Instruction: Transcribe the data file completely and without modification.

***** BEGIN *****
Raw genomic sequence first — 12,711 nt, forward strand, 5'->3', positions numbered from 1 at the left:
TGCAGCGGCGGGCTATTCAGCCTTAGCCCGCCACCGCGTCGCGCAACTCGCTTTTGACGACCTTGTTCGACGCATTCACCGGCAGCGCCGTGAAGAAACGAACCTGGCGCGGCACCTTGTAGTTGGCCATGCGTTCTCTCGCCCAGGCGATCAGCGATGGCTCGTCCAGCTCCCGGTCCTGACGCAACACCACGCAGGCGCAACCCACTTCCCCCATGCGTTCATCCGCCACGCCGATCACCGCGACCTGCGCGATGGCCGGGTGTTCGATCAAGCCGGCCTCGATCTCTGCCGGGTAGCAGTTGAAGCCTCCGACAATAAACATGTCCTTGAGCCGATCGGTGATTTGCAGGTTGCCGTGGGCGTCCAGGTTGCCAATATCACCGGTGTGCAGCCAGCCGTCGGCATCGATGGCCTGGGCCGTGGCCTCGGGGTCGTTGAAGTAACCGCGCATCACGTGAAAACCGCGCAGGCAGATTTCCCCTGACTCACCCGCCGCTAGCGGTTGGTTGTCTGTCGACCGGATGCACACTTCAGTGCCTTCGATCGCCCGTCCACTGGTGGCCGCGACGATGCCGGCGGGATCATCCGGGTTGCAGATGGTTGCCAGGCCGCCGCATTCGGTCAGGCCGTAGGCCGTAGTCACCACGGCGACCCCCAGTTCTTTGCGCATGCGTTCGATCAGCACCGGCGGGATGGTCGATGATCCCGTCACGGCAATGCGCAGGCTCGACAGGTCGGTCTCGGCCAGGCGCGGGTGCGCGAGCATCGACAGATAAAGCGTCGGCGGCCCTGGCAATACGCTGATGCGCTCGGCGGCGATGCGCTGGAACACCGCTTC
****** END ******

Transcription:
Raw genomic sequence first — 12,711 nt, forward strand, 5'->3', positions numbered from 1 at the left:
TGCAGCGGCGGGCTATTCAGCCTTAGCCCGCCACCGCGTCGCGCAACTCGCTTTTGACGACCTTGTTCGACGCATTCACCGGCAGCGCCGTGAAGAAACGAACCTGGCGCGGCACCTTGTAGTTGGCCATGCGTTCTCTCGCCCAGGCGATCAGCGATGGCTCGTCCAGCTCCCGGTCCTGACGCAACACCACGCAGGCGCAACCCACTTCCCCCATGCGTTCATCCGCCACGCCGATCACCGCGACCTGCGCGATGGCCGGGTGTTCGATCAAGCCGGCCTCGATCTCTGCCGGGTAGCAGTTGAAGCCTCCGACAATAAACATGTCCTTGAGCCGATCGGTGATTTGCAGGTTGCCGTGGGCGTCCAGGTTGCCAATATCACCGGTGTGCAGCCAGCCGTCGGCATCGATGGCCTGGGCCGTGGCCTCGGGGTCGTTGAAGTAACCGCGCATCACGTGAAAACCGCGCAGGCAGATTTCCCCTGACTCACCCGCCGCTAGCGGTTGGTTGTCTGTCGACCGGATGCACACTTCAGTGCCTTCGATCGCCCGTCCACTGGTGGCCGCGACGATGCCGGCGGGATCATCCGGGTTGCAGATGGTTGCCAGGCCGCCGCATTCGGTCAGGCCGTAGGCCGTAGTCACCACGGCGACCCCCAGTTCTTTGCGCATGCGTTCGATCAGCACCGGCGGGATGGTCGATGATCCCGTCACGGCAATGCGCAGGCTCGACAGGTCGGTCTCGGCCAGGCGCGGGTGCGCGAGCATCGACAGATAAAGCGTCGGCGGCCCTGGCAATACGCTGATGCGCTCGGCGGCGATGCGCTGGAACACCGCTTC